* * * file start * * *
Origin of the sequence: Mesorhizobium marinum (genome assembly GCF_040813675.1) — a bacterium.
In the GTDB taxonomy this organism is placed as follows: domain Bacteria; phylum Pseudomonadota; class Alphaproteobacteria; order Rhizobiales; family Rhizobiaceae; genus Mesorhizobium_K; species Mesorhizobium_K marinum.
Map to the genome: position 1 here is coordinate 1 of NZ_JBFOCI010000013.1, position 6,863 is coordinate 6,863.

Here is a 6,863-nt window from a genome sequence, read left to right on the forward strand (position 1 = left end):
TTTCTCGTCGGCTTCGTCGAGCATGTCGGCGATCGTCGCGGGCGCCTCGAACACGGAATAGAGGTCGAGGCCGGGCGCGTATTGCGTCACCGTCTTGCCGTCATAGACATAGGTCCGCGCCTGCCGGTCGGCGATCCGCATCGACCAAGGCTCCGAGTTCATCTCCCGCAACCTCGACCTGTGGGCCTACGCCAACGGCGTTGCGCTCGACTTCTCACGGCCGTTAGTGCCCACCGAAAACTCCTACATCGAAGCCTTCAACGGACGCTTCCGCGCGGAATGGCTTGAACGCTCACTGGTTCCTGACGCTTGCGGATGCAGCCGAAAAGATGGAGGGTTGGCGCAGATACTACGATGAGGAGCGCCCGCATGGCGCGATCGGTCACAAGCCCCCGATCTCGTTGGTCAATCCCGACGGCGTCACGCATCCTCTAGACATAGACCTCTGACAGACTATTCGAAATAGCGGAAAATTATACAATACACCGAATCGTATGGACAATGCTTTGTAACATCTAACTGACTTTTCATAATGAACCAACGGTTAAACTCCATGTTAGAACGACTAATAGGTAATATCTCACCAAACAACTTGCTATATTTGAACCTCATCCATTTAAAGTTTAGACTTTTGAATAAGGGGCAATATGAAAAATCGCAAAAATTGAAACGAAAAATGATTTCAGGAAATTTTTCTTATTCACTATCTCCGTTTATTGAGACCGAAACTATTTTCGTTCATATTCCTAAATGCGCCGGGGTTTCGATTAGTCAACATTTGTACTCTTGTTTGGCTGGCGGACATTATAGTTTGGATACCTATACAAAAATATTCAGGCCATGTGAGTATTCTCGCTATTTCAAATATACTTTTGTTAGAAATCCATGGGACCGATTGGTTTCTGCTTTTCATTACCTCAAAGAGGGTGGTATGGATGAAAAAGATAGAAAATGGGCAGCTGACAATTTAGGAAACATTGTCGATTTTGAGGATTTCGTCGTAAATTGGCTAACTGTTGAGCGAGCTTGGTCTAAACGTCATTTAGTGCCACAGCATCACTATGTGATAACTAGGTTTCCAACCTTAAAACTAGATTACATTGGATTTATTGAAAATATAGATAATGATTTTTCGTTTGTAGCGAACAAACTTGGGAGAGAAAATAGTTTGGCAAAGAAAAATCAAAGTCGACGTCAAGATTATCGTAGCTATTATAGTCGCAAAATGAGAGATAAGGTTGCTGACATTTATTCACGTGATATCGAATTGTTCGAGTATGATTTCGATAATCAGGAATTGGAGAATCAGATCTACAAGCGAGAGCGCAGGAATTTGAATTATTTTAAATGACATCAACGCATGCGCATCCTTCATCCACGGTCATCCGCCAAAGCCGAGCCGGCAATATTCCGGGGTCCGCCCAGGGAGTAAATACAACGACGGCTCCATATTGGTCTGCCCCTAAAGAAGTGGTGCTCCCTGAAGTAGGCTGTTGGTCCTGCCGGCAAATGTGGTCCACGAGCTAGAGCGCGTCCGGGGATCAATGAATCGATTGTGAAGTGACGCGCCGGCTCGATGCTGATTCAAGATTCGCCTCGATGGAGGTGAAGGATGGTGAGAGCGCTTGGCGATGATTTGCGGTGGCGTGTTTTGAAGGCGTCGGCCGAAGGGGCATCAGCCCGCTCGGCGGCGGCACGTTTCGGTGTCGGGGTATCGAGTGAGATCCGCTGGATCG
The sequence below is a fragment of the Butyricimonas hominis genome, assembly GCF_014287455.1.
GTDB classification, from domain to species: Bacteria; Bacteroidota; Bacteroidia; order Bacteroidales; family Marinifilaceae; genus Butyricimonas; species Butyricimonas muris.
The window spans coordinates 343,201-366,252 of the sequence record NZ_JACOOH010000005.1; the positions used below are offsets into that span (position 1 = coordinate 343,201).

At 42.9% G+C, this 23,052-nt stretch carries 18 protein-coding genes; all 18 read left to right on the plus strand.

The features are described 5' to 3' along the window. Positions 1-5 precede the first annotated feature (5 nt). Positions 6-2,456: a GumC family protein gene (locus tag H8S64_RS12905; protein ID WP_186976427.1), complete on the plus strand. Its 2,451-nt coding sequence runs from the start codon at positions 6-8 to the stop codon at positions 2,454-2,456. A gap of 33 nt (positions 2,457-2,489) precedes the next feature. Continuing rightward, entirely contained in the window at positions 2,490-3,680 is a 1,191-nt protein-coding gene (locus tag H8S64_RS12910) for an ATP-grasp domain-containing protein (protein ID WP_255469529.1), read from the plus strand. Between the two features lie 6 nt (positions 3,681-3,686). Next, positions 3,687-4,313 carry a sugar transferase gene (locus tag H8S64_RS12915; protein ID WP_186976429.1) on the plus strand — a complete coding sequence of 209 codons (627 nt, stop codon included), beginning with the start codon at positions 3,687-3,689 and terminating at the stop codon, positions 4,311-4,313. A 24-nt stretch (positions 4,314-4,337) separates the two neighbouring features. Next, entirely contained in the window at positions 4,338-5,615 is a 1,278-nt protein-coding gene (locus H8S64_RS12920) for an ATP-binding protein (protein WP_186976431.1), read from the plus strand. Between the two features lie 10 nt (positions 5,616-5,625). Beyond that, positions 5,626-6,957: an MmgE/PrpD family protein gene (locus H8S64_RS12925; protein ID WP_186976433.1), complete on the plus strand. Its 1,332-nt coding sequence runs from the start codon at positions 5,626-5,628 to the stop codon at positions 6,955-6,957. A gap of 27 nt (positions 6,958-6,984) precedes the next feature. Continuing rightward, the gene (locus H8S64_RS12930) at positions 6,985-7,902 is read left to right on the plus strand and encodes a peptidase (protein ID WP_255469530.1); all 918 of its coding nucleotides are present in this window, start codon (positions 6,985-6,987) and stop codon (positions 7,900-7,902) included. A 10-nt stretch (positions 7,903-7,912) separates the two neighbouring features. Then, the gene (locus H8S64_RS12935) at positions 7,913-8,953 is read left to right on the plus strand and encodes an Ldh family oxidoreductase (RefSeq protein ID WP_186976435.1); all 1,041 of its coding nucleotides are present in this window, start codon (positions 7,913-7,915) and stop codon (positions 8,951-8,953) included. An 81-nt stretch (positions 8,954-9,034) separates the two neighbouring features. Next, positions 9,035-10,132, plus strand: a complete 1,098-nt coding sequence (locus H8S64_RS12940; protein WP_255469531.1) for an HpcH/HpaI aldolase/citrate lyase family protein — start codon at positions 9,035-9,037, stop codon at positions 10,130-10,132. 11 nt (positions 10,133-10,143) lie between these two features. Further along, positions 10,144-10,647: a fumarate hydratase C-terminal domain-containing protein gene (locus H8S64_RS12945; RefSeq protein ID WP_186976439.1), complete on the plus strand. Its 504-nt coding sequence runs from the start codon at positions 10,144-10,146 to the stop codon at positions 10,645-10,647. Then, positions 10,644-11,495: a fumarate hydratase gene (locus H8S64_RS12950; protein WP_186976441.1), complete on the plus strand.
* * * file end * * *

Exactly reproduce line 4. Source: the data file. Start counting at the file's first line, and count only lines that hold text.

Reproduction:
Here is a 6,863-nt window from a genome sequence, read left to right on the forward strand (position 1 = left end):